Dog-umented Phrases! Why Is It A Dog’s Life?

For dog lovers here are some familiar phrases you may well have come across relating to your faithful friend. But on occasion there are several different origins relating to the phrase.

Dog-umented Phrases

He’s Gone To The Dogs

This expression can be found in many historical archives relating to the 16th century in England where it was a common sight to see homeless dogs roaming the streets of the local towns.  And so whenever any man or woman was seen to be in a state of such impoverished need they too were compared to the unhappy existence of a dog and so onlookers would say that they have gone to the dogs in other words, to live like a homeless dog.

 

Who said Pups Can't Surf?
Who said Pups Can’t Surf?

Let Sleeping Dogs Lie

This particular phrase was initially originated by the famous English writer Chaucer in the 14th century and appeared in one of his famous plays Troilus and Crisedye in which it was written in archaic English ‘It is nought good a slepyng hound to wake’.  In the famous book David Copperfield 1850 written by Charles Dickens the phrase took on a different meaning to which it still remains: ‘Leave well alone. If your course of action is likely to cause trouble let things be as they are’.

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It’s a Dog’s Life

Although this expression is commonly now associated with dogs being protected and pampered by their parents the connotation relating this one originated in days when dogs were kept more as watchdogs, not as pets. They weren’t often allowed in houses but kept in kennels, fed scraps and worked hard.  The phrase, It’s a dog’s life was first recorded in the 16th century whereby it literally meant at that time ‘life of misery’.

Lucky getting ready for the summer wedding season!

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Every Dog Has Its Day

Here’s another expression with several explanations. However, according to the medieval Dutch scholar Erasmus, it was created as a result of the demise of the Greek playwright Euripides who, in 405BC was attacked and as a result killed by a pack of dogs let loose upon him by an enemy.  In essence the expression is regarded as meaning that even the lowliest person will at some time get revenge on his tormenter no matter how strong the man.

cocker-spaniel-puppies-playing-together

Dog Days

It was the ancient Romans who noticed that the period running from late July through to early September, were predominately the hottest period and which coincided with the brilliant Dog Star (known in the astronomy world as Sirius also the Great Dog) which rose and set with the sun.  Because the Romans assumed it was this star that helped intensify the sun’s heat they adopted this period in time and called it dies caniculares, which interpreted spells out ‘dog days’.  And so from the first part of the 1500’s this period of very hot days became recognised as Dog Days.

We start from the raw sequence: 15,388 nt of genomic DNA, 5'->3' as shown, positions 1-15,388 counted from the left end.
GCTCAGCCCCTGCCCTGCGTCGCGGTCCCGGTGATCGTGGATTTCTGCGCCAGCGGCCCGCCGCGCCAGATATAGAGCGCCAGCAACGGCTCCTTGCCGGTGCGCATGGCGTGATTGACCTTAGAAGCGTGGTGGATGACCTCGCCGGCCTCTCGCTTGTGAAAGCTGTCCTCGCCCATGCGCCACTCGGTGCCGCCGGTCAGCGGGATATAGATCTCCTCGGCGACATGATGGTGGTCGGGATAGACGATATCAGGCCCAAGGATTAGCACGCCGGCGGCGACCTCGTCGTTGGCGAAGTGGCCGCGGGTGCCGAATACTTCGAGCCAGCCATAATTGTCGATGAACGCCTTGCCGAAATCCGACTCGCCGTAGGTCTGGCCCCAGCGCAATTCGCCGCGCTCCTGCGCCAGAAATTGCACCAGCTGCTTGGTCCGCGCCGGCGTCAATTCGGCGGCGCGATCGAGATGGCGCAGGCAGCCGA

Hair of the Dog

One of the oldest expressions which in its full context reads ‘a hair of the dog that bit you’ . It is somewhat strange in that it bears no relevance to the canine world but initially originated from a poem written by a Greek comic dramatist, Aristophanes, when he scribed: ‘Take the hair, it’s well written, of the dog by which you’re bitten, work off one wine by his brother, and one labour with another… However today it is used when someone has a hangover and are told that a small drink of alcohol will cure a hangover

To Have a Bone To Pick

There is nothing sinister in this phrase other than most references guide its origins back to the 16th century whereby dogs were noticed that they would chew endlessly on a bone therefore seen to pick it clean. From this evolved the phrase bone to pick that is meant to infer that there may be some important question or matter that requires some in-depth discussion.

Top Dog

The expression top dog originated in the late 19th century when barbaric dogfights were a common pastime. In such cases two dogs would be released to fight one another much to the gratification of their owners with bets wagered amongst the spectators who would be the winner (top dog) and who would be the loser (under dog).  The expression became adopted figuratively and top dog was accepted whenever there was a leading person in a situation or chain of command.

 

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